I am talking now about the comfort of peacefully coexisting within (and outside) myself as a multi-box, multi-hyphenated American: lesbian, black, Christian, poor, creative class, non-traditionally educated, single and childless.
Not in that order; no, I will not be ordered or made to feel like I must prioritize my selves to suit the groupthink of any one group that can lay claims to me.
And that is what this is all about.
The touch, the feel of comfort and also of being seen and counted when the media renders you invisible.
My gay pride looks different so it’s often misconstrued for something else; what that something else is you’d have to ask the seer.
I have noticed during more than 25 years of paying attention to it that many gays and lesbians of color in this still greatly segregated city further segregate ourselves because sometimes we feel pressure from somewhere unnamed and wordless to choose between our selves of color and our same-sex-loving selves.
And this past Pride weekend was no different.
With very few exceptions, lesbians of color all flocked together — in the same place — while white lesbians all congregated in another room.
This could have been merely cultural.
At Northside Tavern on Final Fridays the Hip Hop DJ collective Selecta’s Choice holds down a dance party. The June installment coincided with Cincinnati’s Pride celebration and the front room where Hip Hop was played was a blackout; meanwhile, a steady and thick succession of white (mostly) lesbians made their way to the back room. And the regular parade of Northside hipsters, maybe confused by the whole thing, congregated on the smoking patio.
Since when is Hip Hop the domain solely of blacks?
Hip Hop is still one of the few trans-racial and cross-generational music genres.
And since when don’t black lesbians want to party with white lesbians and vice versa?
Well, for a long time, actually.
I have never been able to successfully connect those dots and while there are, of course, black and white women who love outside their respective races, the ones I know choose camps: The black-loving white women are with us and the white-loving black women are with them.
I guess in theory I am “glad” the Supreme Court has seen fit to give us their straight-based blessings and allowed us to receive federal benefits and all the left coast freaks can now marry en masse.
I wouldn’t be a card-carrying dyke if that didn’t please me.
But down here on the ground where I live, it registers barely a blip on the radar spanning my geography.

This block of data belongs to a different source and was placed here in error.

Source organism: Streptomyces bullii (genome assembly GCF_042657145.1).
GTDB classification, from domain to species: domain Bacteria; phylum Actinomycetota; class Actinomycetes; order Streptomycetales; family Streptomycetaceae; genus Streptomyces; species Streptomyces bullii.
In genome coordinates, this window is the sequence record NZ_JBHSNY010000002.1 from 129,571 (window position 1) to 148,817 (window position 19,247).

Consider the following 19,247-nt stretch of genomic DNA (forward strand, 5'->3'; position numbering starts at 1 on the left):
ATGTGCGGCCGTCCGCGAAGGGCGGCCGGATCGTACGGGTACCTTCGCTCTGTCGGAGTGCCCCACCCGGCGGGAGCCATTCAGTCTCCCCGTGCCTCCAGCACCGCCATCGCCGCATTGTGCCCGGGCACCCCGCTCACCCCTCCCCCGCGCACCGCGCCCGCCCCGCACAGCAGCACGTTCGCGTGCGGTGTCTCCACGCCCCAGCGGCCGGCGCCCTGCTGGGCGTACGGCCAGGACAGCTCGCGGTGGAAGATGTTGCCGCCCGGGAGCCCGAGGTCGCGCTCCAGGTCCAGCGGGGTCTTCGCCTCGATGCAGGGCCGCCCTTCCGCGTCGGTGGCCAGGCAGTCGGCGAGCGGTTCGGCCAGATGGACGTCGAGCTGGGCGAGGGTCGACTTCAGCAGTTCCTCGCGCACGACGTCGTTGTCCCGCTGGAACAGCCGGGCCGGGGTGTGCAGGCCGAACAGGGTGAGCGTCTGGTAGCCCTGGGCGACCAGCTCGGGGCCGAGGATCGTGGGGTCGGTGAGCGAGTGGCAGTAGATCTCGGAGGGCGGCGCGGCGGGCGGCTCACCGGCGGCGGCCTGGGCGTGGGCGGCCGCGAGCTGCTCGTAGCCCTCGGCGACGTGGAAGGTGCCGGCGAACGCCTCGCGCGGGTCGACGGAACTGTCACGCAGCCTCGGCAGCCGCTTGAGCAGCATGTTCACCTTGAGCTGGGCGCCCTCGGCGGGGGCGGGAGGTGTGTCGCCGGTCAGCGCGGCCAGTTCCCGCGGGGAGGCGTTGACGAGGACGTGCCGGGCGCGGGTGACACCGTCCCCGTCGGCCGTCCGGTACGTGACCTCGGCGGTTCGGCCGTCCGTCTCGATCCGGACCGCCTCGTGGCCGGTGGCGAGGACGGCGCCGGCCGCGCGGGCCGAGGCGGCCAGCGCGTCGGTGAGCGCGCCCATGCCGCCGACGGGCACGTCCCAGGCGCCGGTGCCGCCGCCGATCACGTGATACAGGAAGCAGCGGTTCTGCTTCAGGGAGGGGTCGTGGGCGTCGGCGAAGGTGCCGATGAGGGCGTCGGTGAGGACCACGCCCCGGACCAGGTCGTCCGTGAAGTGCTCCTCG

At a journalism awards reception last week an openly gay white colleague asked me my thoughts on DOMA and the Voting Rights Act, the other big-ticket item the Supreme Court ruled on along with DOMA.
Ruefully, I said, “Either way, I’m screwed.”
Color denies me the full happiness of gay rights; one side of me gets superficially satisfied, and the side everyone can see — my black side — is left swinging in the cold.
Chief Justice John Roberts justified the ruling that put the kibosh on crucial Voting Rights Act protections signed into law by President Johnson for voters of color — particularly in Southern states — by blithely saying, “things have changed.”
True, they have.
But since the two terms of our first black president and all the media verbiage around post-blackness, “things” have stayed precisely the same and other “things” have regressed to 1955 Selma.
There are layers to the kind of happiness most felt when the DOMA ruling was announced. Likewise, there are still more layers to the Voting Rights Act ruling, which brings me to that age-old “Your Blues Ain’t Like Mine” game blacks and gays have played for generations.
In Stonewall Uprising, a PBS documentary about the bloody 1969 gay-rights upheaval at Stonewall Inn, several gay eyewitnesses and survivors equated the event with key black civil rights moments.
One person even went so far as to call it their “Rosa Parks moment.”
I sat bolt upright in bed and talked back to the television, much like ghetto blacks do to movie screens at the multi-plex.
All the beatings, arrests, blacklisting, marches, lost jobs and families and the death scourge of AIDS are enough to stand alone and to comprise a serious movement that doesn’t need the help or lousy metaphors of another, completely different movement, though they share many of the same violent, repressive aspects.
And what white gays who want to glob onto the black civil rights movement fail to realize is that by doing so it lessens the effect of each movement and it makes gays look like crybaby appropriators when that may not actually be the intention.
Conversely, I have never heard a gay or straight black civil rights activist compare the black movement to the gay movement.
Bayard Rustin, the openly gay and brilliant black activist who organized the march on Washington never publicly said, “This is our Stonewall moment.”
Because in those moments his choice was black, as the black Southern preachers pressured Martin Luther King, Jr. to get rid of the queer.
At the end of it all, I am choosing to be Kathy Y. Wilson when I say that the absence of people of color in the Pride Issue of this paper last week made my pride clearer.
I am proud to be bothered.
CONTACT KATHY Y. WILSON: firstname.lastname@example.org